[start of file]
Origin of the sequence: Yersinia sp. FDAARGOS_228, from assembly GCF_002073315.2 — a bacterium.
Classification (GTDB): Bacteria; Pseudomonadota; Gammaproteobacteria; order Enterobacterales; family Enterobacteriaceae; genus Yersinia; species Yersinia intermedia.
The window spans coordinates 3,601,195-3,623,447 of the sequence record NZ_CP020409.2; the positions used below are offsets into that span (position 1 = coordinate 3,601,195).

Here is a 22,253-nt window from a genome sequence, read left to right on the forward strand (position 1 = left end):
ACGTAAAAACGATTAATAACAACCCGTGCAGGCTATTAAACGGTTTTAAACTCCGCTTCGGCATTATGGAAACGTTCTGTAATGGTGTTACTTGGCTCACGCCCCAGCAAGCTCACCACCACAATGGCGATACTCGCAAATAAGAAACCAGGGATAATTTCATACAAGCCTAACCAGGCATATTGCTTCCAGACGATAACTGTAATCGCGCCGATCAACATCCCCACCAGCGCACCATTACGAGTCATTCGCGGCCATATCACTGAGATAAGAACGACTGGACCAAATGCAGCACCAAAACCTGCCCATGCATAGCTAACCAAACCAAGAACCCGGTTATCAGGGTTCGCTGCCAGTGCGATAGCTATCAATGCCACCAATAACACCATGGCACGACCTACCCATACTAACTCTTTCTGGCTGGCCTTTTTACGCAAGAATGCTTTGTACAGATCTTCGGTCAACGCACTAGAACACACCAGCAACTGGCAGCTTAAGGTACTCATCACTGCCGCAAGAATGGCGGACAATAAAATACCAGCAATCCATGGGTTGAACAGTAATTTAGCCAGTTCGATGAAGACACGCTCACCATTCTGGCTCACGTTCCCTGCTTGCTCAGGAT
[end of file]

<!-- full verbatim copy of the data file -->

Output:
Origin of the sequence: Yersinia sp. FDAARGOS_228, from assembly GCF_002073315.2 — a bacterium.
Classification (GTDB): Bacteria; Pseudomonadota; Gammaproteobacteria; order Enterobacterales; family Enterobacteriaceae; genus Yersinia; species Yersinia intermedia.
The window spans coordinates 3,601,195-3,623,447 of the sequence record NZ_CP020409.2; the positions used below are offsets into that span (position 1 = coordinate 3,601,195).

Here is a 22,253-nt window from a genome sequence, read left to right on the forward strand (position 1 = left end):
ACGTAAAAACGATTAATAACAACCCGTGCAGGCTATTAAACGGTTTTAAACTCCGCTTCGGCATTATGGAAACGTTCTGTAATGGTGTTACTTGGCTCACGCCCCAGCAAGCTCACCACCACAATGGCGATACTCGCAAATAAGAAACCAGGGATAATTTCATACAAGCCTAACCAGGCATATTGCTTCCAGACGATAACTGTAATCGCGCCGATCAACATCCCCACCAGCGCACCATTACGAGTCATTCGCGGCCATATCACTGAGATAAGAACGACTGGACCAAATGCAGCACCAAAACCTGCCCATGCATAGCTAACCAAACCAAGAACCCGGTTATCAGGGTTCGCTGCCAGTGCGATAGCTATCAATGCCACCAATAACACCATGGCACGACCTACCCATACTAACTCTTTCTGGCTGGCCTTTTTACGCAAGAATGCTTTGTACAGATCTTCGGTCAACGCACTAGAACACACCAGCAACTGGCAGCTTAAGGTACTCATCACTGCCGCAAGAATGGCGGACAATAAAATACCAGCAATCCATGGGTTGAACAGTAATTTAGCCAGTTCGATGAAGACACGCTCACCATTCTGGCTCACGTTCCCTGCTTGCTCAGGAT